Lately, the Heartbleed bug has been wreaking havoc on the Internet. Has your Facebook or Twitter account been affected? In this edition, read about updates on Microsoft and SAP’s Cloud ambitions. Also, get to know about some offbeat applications of technology, from taking pictures with contact lenses, to news editing robots.
The heart bleeds
Last week, the IT world got a very nasty wakeup call; an emergency security advisory from the OpenSSL project warning about an open bug called "Heartbleed." "It's probably the worst bug the Internet has ever seen," said Matthew Prince, CEO of website-protecting service CloudFlare. The bug exploits a built-in feature of OpenSSL called heartbeat, and could be used to pull a chunk of working memory from any server running their current software.
The Verge reports that Canada's taxpayers may be the first victims of the Heartbleed bug. According to the Canada Revenue Agency, 900 Social Insurance Numbers (SINs) were stolen by hackers exploiting the security vulnerability. The catastrophic bug that has already bitten Yahoo Mail, the Canada Revenue Agency, and other public websites also poses a formidable threat to end-user applications and devices, including millions of Android handsets, security researchers warned.
The drones are coming
Earlier we had reported on Amazon’s investment in drones, now Google has acquired solar-powered drone maker Titan Aerospace to ramp up plans to deliver wireless Internet access to remote parts of the world. The 20-person company will remain in New Mexico for the foreseeable future. The deal furthers Google's efforts to deliver Internet access to remote regions of the world.
Google's acquisition of Titan comes several weeks after rival Facebook announced plans to build solar-powered drones and satellites capable of beaming Internet access to underdeveloped parts of the world. A few weeks before Google’s announcement, press reports said that Facebook was in discussions to acquire Titan.
Google’s modular mobile
Google has launched the Project Ara development, where the plan is to create a "grayphone" – a barebones, customizable exoskeleton that initially comes with little more than a screen, a frame and a WiFi radio. The devices should only cost US$50 and would sold at convenience stores. From there, users would be able to customize their device however they want. These additional pieces would be sold as a small square or rectangular block, called a module, which can be slid into and out of a phone's skeleton depending on what its owner wants and needs — Google is even expecting to see some nontraditional cellphone parts pop up, such as an incense burner, according to the Verge.
Google has also invented a new smart contact lens with an integrated camera. The camera would be very small and sit near the edge of the contact lens so that it doesn’t obscure your vision. By virtue of being part of the contact lens, the camera would naturally follow your gaze, allowing for a huge range of possible applications, from the basis of a bionic eye system for blind and visually impaired people, through to early warning systems (the camera spots a hazard before your brain does), facial recognition, and superhuman powers (telescopic and infrared/night vision).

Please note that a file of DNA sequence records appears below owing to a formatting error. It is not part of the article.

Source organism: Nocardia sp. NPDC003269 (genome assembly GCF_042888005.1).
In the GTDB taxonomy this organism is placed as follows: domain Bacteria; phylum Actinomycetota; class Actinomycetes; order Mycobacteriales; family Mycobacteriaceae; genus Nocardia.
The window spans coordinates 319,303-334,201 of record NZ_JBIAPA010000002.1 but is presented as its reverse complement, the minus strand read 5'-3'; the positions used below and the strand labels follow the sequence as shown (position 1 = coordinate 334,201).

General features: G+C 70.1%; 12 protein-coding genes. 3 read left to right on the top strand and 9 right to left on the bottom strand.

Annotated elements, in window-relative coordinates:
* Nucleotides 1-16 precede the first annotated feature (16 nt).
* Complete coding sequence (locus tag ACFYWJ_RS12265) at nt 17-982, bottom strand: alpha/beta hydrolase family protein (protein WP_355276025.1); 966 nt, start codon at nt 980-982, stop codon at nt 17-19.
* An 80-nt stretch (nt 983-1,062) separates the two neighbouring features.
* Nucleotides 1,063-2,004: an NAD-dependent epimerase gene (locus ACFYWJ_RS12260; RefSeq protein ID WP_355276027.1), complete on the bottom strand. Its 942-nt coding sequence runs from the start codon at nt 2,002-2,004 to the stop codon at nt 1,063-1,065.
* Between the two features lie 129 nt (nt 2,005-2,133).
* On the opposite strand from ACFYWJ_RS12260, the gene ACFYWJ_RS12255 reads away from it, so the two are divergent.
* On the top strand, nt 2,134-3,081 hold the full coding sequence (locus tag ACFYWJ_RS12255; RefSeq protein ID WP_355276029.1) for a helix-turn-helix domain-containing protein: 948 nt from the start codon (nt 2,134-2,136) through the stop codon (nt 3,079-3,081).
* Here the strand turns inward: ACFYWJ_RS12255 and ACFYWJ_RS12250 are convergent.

Transformation at Microsoft
Microsoft’s new CEO Satya Nadella is making swift changes. First, he announced Office for iPad, releasing a touch version of Office for Apple’s tablet before Microsoft had a touch version of Office for Windows. Then during Build, Microsoft’s conference for developers, Microsoft announced that Windows would be free for all devices with 9-inch or smaller screens. Basically, Windows is free to tablet- and phone-makers, just as Android is free to device-makers. In between those two announcements, Nadella enacted a mini-reorganization at Microsoft, shuffling the executive ranks.
Effective April 3, Microsoft also renamed its Windows Azure public cloud platform to Microsoft Azure. This is part of an overall transformation into a "devices and services" company, according to the Register.
SAP goes Cloud
SAP is putting its entire business applications suite online and selling the lot through subscription. The on-premise giant last week announced SAP Business Suite via the SAP Hana Enterprise Cloud service. Underpinning the service is Hana, SAP’s in-memory database technology. Subscriptions are a huge deal for SAP. The world's largest maker of business software became a multi-billion dollar business by charging customers hefty license fees to buy its software and then to receive ongoing maintenance and periodic updates, according to the Register.
A robot editor-in-chief
There's something a little different about the editor for The Guardian's new monthly US print edition: there isn't one! Set to launch Wednesday, #Open001 is being created using a proprietary algorithm rather than people. The 5,000 paper run will be available for free at several advertising agencies.
Articles are selected from the paper's online edition, based on how they performed on social networks like Facebook and Twitter. This isn't even the first time The Guardian has replaced people with our digital overlords. It's already putting out a weekly print edition in London called "Good Long Read" using the same algorithm.